Fears remain for interpreters' safety despite PM's concessions

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Gordon Brown bowed to intense pressure last night by announcing that around 500 Iraqi interpreters and their families could be admitted to Britain following death threats for working for coalition forces.

The Prime Minister's decision to ease the rules for humanitarian reasons was welcomed by a human rights group. But Tom Porteous, London director of Human Rights Watch, voiced concern for other Iraqi interpreters who had already fled their home country after seeing their colleagues "kidnapped, tortured and killed" and "putting their lives on the line for the British".

The Prime Minister told MPs he was changing the policy on visa applications by Iraqi interpreters "so that it more fully recognises the contribution made by our local Iraqi staff who work for our armed forces and civilian missions in uniquely difficult circumstances."

The new rules will apply to interpreters who have been employed by Britain in Iraq for more than 12 months and have completed their work and others who had left since the beginning of 2005.

They will be able to apply for "a package of financial payments to aid resettlement elsewhere in Iraq or elsewhere in the region or – in agreed circumstances – for admission to the UK".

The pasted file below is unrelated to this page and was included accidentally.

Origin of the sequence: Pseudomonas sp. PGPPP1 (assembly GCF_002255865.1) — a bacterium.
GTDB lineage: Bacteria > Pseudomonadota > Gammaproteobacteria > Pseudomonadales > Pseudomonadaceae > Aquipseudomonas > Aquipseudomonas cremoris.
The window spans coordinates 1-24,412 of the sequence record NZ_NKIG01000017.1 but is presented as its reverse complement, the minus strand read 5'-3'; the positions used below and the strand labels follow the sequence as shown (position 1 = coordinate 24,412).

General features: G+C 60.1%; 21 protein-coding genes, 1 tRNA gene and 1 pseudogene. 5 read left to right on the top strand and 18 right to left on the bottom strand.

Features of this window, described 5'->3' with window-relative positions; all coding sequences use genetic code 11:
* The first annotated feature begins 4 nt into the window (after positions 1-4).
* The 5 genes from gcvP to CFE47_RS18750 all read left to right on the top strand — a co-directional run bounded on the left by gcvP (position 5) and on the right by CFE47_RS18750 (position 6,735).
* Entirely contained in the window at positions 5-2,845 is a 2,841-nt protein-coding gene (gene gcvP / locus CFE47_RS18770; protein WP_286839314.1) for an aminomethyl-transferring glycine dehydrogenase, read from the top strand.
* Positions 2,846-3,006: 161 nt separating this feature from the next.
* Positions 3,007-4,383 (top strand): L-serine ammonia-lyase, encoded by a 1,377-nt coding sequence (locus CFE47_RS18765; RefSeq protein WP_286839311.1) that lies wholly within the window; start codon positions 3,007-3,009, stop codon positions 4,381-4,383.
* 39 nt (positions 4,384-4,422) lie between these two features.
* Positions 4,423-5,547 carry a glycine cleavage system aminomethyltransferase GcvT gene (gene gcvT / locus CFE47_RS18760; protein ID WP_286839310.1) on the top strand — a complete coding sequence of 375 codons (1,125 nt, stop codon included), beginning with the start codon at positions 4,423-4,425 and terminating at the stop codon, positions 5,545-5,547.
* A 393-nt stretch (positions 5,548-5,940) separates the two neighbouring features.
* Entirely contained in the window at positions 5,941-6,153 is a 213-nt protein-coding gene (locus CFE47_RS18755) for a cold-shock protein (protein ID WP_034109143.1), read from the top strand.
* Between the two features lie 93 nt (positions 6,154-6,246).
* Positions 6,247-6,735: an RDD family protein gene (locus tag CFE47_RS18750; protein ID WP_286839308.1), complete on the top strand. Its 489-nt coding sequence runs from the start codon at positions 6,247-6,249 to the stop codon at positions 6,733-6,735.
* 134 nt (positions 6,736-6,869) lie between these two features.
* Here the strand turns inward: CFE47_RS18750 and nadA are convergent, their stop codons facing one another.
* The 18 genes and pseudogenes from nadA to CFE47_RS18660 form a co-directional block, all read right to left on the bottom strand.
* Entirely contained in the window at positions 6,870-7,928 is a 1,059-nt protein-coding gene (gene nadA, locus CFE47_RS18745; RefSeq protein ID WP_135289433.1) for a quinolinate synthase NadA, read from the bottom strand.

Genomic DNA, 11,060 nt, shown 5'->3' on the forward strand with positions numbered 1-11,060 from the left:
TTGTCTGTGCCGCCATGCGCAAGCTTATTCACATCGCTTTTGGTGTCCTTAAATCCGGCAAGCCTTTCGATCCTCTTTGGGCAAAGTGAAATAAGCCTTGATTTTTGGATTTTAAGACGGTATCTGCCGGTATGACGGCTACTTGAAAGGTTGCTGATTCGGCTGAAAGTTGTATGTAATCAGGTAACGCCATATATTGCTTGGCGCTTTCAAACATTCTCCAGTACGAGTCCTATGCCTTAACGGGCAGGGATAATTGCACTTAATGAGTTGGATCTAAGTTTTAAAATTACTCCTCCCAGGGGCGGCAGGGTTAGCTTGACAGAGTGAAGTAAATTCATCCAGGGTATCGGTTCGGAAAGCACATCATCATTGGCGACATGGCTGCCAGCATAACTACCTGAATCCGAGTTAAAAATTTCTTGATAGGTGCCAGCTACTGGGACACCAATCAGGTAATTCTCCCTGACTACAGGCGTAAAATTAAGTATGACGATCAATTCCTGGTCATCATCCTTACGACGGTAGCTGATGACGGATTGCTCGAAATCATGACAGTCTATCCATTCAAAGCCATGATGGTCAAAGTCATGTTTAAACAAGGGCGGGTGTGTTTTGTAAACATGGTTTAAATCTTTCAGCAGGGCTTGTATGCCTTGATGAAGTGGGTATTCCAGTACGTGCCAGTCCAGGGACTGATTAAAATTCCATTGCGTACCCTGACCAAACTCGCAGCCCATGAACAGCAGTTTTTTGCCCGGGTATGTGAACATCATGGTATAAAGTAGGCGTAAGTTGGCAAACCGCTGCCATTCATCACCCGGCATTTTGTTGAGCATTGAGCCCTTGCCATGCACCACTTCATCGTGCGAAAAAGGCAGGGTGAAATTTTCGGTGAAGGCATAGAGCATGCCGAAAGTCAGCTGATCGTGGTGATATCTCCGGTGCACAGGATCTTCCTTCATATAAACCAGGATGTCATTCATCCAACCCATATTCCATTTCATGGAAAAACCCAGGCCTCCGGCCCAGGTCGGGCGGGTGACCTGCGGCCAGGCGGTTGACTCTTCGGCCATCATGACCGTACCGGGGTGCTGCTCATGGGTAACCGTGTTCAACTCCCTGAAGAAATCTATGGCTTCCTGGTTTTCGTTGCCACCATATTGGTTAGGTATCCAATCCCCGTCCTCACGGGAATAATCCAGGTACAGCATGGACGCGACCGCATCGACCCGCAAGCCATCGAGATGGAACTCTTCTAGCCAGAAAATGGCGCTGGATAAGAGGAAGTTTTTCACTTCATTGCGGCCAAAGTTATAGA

Mr Porteous estimated that as many as 100 interpreters were now stuck in Syria and Jordan, having fled for their lives. "It's a step forward from the disgraceful position the UK has had until now – which is to do nothing," Mr Porteous said. "But I am very concerned about the fate of the many former Iraqi interpreters who have fled Iraq because it is too dangerous to stay."

There has been a growing campaign at Westminster for the interpreters to be given special treatment. A meeting of MPs was being organised for next week. One campaigner accused the Government of "abandoning others, equally threatened with death but who've worked for less than 12 months. They're playing a numbers game with people's lives."

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